Auto Service World
Feature   February 1, 2012   by Murray Voth, TACT

How to Differentiate Yourself in this Industry

In general, if a Canadian buys a home or a piece of property, that property is considered an asset and will appreciate in value over time. An automobile or truck, or any vehicle for that matter, is considered an asset in accounting terms on a...

In general, if a Canadian buys a home or a piece of property, that property is considered an asset and will appreciate in value over time. An automobile or truck, or any vehicle for that matter, is considered an asset in accounting terms on a balance sheet. However, that is one of the biggest misnomers in any sense of the word. A vehicle is the fastest depreciating item anyone can buy. Cars lose their value faster than pretty much anything in our economy; yet our society is a car culture. Not only do the majority of us need them to commute to work, we are attached to them. We couldn’t imagine living without them. The building of roads, the manufacture of cars and rubber tires, and the extraction of hydrocarbons to keep the cars running created much of the North American economy. That being said, most consumers just accept the car as fact of life and keep spending their hard earned money on buying and replacing them, and complaining to service providers that we are too expensive and that the services, repairs and maintenance we offer are just not “worth” it on their car. It does not add value to the vehicle so I am just going to drive this one into the ground and buy another one.

The point that most of the driving public and most service providers have missed is that spending money on vehicle repair and maintenance is about the cost of transportation, not maintaining the value of a vehicle. (Although you can definitely improve the resale value of a vehicle by maintaining it well, relatively speaking.) Years ago, a young lady brought her 1989 Dodge Shadow to my shop. After servicing it, inspecting it and diagnosing her concerns we came up with an estimate of approximately $500 dollars. When we first presented it to her she said her car was not worth it, that it was only a $500 car and if she did the repairs she would never be able to sell it for $1,000. We tried to explain that based on the type of driving she did and her annual mileage, she would be able to drive for another whole year with only the cost of an additional maintenance service in six months.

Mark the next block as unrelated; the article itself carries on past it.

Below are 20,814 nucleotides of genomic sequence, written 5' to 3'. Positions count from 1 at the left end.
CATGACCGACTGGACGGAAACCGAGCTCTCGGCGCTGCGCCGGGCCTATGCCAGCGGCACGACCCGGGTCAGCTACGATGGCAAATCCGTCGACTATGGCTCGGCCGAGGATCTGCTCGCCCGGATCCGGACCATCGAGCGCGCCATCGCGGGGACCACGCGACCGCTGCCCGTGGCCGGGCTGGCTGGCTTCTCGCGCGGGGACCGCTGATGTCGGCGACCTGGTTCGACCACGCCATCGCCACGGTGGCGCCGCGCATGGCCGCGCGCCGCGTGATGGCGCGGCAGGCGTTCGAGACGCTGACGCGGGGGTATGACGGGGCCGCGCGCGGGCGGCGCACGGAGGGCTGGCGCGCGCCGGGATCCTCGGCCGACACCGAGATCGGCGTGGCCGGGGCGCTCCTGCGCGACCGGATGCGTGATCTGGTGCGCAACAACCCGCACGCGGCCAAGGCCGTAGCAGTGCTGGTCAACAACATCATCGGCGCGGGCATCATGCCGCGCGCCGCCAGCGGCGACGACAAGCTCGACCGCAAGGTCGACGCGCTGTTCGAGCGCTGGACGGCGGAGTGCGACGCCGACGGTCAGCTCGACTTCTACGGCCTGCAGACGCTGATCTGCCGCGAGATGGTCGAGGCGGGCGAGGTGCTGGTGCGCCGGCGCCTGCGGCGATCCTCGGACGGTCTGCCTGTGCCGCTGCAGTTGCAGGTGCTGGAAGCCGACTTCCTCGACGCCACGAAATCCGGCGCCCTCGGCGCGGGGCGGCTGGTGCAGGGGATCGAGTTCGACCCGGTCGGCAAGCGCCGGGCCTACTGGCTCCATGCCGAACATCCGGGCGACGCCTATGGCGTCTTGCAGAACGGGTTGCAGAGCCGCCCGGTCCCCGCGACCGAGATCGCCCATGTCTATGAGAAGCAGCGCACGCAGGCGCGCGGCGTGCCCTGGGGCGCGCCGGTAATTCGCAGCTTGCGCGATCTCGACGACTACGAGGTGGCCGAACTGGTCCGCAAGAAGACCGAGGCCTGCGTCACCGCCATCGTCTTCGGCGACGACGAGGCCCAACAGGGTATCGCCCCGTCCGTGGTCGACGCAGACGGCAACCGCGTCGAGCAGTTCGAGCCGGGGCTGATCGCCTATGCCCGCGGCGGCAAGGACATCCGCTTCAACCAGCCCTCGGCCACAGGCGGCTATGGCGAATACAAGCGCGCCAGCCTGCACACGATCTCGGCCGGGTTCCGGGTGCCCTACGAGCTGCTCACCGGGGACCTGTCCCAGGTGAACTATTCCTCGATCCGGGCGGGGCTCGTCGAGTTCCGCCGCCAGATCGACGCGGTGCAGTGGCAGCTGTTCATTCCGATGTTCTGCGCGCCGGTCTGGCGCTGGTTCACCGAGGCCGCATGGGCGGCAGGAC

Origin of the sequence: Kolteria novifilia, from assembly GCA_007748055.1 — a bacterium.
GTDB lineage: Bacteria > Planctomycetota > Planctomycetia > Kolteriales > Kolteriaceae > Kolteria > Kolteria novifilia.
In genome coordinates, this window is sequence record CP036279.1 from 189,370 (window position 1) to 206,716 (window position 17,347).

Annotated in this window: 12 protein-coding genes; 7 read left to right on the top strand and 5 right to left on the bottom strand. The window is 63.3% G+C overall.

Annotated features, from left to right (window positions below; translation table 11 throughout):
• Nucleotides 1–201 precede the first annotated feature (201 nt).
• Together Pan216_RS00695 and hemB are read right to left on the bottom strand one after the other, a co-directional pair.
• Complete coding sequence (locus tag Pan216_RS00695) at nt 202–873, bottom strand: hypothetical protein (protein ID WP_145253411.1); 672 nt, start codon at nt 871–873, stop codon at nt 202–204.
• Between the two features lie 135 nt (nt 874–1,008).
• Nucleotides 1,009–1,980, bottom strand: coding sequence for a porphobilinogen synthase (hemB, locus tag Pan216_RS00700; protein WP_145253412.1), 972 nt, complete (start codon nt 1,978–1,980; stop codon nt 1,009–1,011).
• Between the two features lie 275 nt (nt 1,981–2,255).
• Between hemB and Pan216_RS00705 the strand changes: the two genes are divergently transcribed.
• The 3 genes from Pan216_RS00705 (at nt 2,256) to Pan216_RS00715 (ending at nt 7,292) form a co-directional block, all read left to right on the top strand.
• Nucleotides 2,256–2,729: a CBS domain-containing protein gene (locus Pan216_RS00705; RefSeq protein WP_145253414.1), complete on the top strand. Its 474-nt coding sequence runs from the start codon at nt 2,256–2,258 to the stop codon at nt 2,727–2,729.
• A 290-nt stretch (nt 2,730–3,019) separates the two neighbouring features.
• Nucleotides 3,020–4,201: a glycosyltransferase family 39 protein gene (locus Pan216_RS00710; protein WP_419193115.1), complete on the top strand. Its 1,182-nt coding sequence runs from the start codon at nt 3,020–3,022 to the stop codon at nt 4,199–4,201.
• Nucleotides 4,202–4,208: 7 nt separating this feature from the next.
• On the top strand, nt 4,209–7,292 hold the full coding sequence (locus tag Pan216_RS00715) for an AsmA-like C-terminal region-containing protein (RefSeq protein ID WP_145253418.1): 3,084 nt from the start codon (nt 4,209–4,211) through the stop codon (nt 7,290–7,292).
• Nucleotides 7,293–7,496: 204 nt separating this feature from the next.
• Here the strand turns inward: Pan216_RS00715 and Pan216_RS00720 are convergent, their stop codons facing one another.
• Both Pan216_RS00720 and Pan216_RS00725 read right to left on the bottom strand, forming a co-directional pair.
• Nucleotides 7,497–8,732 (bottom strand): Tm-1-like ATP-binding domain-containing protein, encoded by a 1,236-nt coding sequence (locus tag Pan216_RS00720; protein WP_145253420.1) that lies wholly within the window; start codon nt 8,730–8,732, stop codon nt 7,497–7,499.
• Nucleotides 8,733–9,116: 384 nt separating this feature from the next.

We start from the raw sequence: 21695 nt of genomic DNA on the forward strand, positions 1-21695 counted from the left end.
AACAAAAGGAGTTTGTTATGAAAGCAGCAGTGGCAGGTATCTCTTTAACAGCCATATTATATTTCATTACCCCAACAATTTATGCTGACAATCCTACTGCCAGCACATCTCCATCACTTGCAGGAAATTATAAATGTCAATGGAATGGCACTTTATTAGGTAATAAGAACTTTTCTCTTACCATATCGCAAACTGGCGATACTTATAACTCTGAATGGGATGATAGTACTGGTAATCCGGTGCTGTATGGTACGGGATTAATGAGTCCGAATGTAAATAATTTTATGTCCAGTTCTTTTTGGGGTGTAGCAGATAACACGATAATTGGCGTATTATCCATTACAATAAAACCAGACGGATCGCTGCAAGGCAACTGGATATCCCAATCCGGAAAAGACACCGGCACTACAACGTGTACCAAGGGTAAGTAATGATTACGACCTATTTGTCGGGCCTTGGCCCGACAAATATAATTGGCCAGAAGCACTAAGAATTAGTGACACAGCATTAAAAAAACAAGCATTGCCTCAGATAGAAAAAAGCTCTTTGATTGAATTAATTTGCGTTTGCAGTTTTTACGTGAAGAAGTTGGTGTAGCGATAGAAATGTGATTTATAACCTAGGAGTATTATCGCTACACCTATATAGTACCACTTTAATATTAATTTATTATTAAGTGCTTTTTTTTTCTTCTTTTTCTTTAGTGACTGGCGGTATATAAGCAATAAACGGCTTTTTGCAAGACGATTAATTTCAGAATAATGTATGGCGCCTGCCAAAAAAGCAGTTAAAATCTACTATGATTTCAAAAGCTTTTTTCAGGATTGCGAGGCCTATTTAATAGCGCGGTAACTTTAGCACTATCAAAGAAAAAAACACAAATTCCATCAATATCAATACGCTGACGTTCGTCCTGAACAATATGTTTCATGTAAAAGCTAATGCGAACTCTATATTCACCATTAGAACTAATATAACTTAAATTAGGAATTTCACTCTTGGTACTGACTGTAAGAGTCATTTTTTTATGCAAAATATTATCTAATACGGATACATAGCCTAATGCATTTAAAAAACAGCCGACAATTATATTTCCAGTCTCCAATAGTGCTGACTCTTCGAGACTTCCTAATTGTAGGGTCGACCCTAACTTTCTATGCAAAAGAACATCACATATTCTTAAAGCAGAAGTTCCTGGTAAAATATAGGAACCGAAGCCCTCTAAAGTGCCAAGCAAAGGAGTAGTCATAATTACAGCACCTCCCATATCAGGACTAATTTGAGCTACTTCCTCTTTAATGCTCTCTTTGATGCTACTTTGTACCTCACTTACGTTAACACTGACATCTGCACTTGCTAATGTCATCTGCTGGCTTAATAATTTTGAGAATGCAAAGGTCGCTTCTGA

Her initial response after that explanation was that she had seen an advertisement for a vehicle financed at $189 a month and that was what she was going to do. We explained to her that after taxes her monthly payment was going to be $214 a month, which was the same as $2,568 a year for four years, after which there would be a buyout needed of close to $10,000. In addition to that we explained that after two years that particular model of car would be worth half of what she owed on it, and that she would still be committed to a minimum of $500 a year in maintenance to keep her warranty valid. She went ahead with the repairs and I am glad she took the time to dialogue with us about the cost of commuting to school and her job, and in the end we kept that Shadow on the road till she finished her degree and she now drives something more to her taste.

Beginning the Dialogue

For many shop owners, technicians and service advisors the automotive business is a place where you sell things: brake jobs, shocks and struts, timing belts etc. Our parts suppliers provide us with posters and other point-of-sale material to put up on our walls. Suppliers also provide incentives on particular items like a Loonie for every belt sleeve. Imagine an alien from another planet landing on earth and trying to sell you an Interplanetary Composite Material Deflector Shield. They are emphatic that you need one and that it will keep you safe. It is the best thing for space travel. In fact, you will die without one. Oh, and by the way, if you buy one today, you get one free! Best deal in the galaxy! But I don’t have a space ship to attach the shield to you say, how relevant is this shield to my needs?